MNEs should look out for the second tranche of targeted PDCF ‘nudge’ letters this week as HMRC’s crackdown on profit diversion gains momentum.
HMRC have indicated that their second tranche of Profit Diversion Compliance Facility (PDCF) nudge letters will be issued this week encouraging a further batch of MNEs to register for the PDCF and bring their cross-border tax affairs and arrangements up to date. This development follows the initial success HMRC enjoyed when most of the recipients of the first tranche, issued in late January 2019, registered. Many of those original MNEs were surprised by the nudge and businesses need to look out for this correspondence and consider now how to best respond to HMRC’s strategy for tackling arrangements that reduce UK taxable profits as it appears to be gaining traction.
What is the PDCF?
HMRC launched the PDCF in January 2019 after finding in a high proportion of their investigations that MNE’s tax arrangements did not reflect what was actually happening on the ground and that Transfer Pricing policies were not in accordance with the OECD Transfer Pricing Guidelines as clarified through the OECD Base Erosion and Profit Shifting Project.
Registration for the PDCF enables MNEs to review and change arrangements, without the burden of an HMRC investigation in the review period, putting forward a report with proposals to pay any additional tax, interest and penalties due. In return they can expect to enjoy a number of benefits including a more efficient and controlled investigation and likely more favourable penalty treatment from disclosing.
Although HMRC have been clear that they will not always nudge businesses being considered for investigation for profit diversion, they are periodically issuing targeted nudge letters in small targeted tranches to some perceived high-risk businesses, encouraging them to consider registering.
Why is it important to look out for these new nudges?
Implicit in HMRC issuing nudge letters is that failure to register will generally result in an HMRC investigation.
The first tranche of nudge letters allowed a 90 day grace period before such an investigation could start and it is expected the next tranche will do the same and that most businesses nudged will continue to register for the PDCF.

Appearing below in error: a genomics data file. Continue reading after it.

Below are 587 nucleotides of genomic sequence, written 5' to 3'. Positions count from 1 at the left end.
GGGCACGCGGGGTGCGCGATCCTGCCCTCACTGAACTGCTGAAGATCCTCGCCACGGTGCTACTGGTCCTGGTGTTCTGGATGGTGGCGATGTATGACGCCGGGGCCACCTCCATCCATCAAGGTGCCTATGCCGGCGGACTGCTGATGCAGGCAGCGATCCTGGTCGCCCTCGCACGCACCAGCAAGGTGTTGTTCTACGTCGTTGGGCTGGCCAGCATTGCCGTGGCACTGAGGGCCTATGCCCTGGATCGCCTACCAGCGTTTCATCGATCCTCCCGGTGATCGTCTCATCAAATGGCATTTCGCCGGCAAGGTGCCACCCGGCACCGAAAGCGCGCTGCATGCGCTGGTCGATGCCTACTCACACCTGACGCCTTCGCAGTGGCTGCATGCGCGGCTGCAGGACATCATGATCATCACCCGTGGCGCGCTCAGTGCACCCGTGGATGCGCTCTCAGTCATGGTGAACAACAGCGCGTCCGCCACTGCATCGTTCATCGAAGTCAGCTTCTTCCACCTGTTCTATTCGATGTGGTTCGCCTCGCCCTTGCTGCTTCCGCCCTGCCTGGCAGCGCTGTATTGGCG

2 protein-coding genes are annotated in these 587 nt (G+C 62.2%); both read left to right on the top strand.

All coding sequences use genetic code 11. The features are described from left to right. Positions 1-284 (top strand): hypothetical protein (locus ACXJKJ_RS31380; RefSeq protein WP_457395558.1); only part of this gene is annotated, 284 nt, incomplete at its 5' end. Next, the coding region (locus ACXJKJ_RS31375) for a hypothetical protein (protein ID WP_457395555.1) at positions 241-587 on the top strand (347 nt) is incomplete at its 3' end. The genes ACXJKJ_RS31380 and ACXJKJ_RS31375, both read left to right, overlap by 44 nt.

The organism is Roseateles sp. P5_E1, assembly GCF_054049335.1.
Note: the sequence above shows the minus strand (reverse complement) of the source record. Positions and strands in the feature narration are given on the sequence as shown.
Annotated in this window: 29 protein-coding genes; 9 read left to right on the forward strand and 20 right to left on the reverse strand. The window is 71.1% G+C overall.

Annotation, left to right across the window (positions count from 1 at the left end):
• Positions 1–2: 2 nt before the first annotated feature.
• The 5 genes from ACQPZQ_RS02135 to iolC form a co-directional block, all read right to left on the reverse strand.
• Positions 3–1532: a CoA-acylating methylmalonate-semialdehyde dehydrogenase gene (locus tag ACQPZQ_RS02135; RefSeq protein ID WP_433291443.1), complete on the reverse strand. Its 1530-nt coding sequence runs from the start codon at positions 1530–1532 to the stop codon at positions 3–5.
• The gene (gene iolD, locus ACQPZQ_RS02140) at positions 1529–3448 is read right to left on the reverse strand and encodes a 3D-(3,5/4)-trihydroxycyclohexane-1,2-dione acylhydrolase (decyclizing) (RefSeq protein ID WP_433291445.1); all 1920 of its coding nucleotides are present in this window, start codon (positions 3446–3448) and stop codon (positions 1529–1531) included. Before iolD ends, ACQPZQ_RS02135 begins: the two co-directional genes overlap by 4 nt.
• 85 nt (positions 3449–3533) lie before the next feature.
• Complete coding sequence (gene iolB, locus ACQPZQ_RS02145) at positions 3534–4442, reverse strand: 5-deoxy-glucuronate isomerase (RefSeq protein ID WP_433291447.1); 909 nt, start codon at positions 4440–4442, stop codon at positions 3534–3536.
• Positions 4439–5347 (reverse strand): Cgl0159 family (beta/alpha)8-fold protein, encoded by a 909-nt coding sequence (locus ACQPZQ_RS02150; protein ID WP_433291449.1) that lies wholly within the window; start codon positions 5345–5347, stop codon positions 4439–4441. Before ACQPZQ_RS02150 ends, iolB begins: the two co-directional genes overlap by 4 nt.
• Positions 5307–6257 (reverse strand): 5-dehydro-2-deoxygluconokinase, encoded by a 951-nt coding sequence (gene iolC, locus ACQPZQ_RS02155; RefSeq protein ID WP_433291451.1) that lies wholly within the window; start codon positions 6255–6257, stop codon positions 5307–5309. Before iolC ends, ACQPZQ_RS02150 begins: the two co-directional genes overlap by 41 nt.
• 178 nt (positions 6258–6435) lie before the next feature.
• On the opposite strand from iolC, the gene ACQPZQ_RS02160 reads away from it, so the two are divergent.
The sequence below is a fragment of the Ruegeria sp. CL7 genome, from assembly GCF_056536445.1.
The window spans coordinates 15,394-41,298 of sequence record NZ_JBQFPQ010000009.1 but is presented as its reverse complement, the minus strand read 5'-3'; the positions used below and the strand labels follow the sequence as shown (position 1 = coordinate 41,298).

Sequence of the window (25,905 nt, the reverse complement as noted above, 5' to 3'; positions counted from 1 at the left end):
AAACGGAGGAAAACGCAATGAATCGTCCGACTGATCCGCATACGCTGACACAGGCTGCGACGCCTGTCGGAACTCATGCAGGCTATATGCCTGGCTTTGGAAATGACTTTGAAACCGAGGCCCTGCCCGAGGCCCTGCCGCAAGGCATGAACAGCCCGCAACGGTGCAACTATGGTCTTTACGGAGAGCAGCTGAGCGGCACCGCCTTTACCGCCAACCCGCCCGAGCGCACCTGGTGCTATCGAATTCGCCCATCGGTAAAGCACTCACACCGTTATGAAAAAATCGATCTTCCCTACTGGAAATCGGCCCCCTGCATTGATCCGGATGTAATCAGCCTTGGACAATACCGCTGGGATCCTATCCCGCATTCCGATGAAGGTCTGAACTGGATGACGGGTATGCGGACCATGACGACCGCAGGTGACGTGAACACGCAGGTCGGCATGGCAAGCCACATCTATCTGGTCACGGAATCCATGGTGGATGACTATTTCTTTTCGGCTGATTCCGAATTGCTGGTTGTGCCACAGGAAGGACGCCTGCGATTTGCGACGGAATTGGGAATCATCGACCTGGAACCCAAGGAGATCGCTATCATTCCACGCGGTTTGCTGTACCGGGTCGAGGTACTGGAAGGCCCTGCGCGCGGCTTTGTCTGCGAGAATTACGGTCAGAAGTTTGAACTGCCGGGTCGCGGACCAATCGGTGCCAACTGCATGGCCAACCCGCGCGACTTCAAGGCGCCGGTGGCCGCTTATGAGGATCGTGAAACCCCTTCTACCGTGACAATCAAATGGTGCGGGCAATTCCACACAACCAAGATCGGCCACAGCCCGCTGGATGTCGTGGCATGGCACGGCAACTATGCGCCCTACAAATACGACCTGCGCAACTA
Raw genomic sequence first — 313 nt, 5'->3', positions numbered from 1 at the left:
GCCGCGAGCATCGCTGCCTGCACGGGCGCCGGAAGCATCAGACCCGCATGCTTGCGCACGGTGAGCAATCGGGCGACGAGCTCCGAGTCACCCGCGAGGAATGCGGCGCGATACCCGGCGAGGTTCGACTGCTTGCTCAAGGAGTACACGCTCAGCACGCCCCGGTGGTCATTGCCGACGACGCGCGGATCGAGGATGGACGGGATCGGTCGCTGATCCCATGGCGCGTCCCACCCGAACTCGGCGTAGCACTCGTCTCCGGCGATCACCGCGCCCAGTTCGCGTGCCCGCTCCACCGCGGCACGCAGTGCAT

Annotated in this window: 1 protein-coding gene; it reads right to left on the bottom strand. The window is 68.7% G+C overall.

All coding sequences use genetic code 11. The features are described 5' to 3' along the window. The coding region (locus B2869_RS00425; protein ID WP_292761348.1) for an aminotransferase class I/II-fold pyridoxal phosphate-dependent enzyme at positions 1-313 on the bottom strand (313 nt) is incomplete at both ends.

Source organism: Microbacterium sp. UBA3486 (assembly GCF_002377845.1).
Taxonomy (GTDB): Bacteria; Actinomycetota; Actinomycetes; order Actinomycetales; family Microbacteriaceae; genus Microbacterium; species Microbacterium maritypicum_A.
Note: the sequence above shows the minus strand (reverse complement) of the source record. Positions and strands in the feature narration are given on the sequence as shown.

Although this may sound like a lot of time, experience shows it can prove a challenge for many businesses to review their arrangements in light of the detailed HMRC PDCF guidance given the complexities that may be involved and make a decision internally on the best way forward within this period.
Failure to react quickly is likely to result in a more challenging engagement with HMRC, potentially including issuance of Diverted Profits Tax (DPT) Preliminary Charging Notices as HMRC look to take action before the DPT time limits for initial accounting periods expire.
Investigations of businesses previously nudged that did not register are already starting to be launched and HMRC have said that they expect to follow-up the second tranche of letters even more quickly. It is therefore important to look out for the letters arriving, and urgently react, in order to fully utilise the period allowed by HMRC to make a well-informed decision on how to best move forward and, if appropriate, plan the detailed work needed post-registration.
More generally it is advisable for all MNEs to ensure they are familiar with HMRC’s PDCF guidance and review their scenario now, not wait for a nudge that may not come before they are investigated by HMRC.
For further information please contact:
© 2020 KPMG LLP, a UK limited liability partnership, and a member firm of the KPMG network of independent member firms affiliated with KPMG International Cooperative, a Swiss entity. All rights reserved.
KPMG International Cooperative (“KPMG International”) is a Swiss entity. Member firms of the KPMG network of independent firms are affiliated with KPMG International. KPMG International provides no client services. No member firm has any authority to obligate or bind KPMG International or any other member firm vis-à-vis third parties, nor does KPMG International have any such authority to obligate or bind any member firm.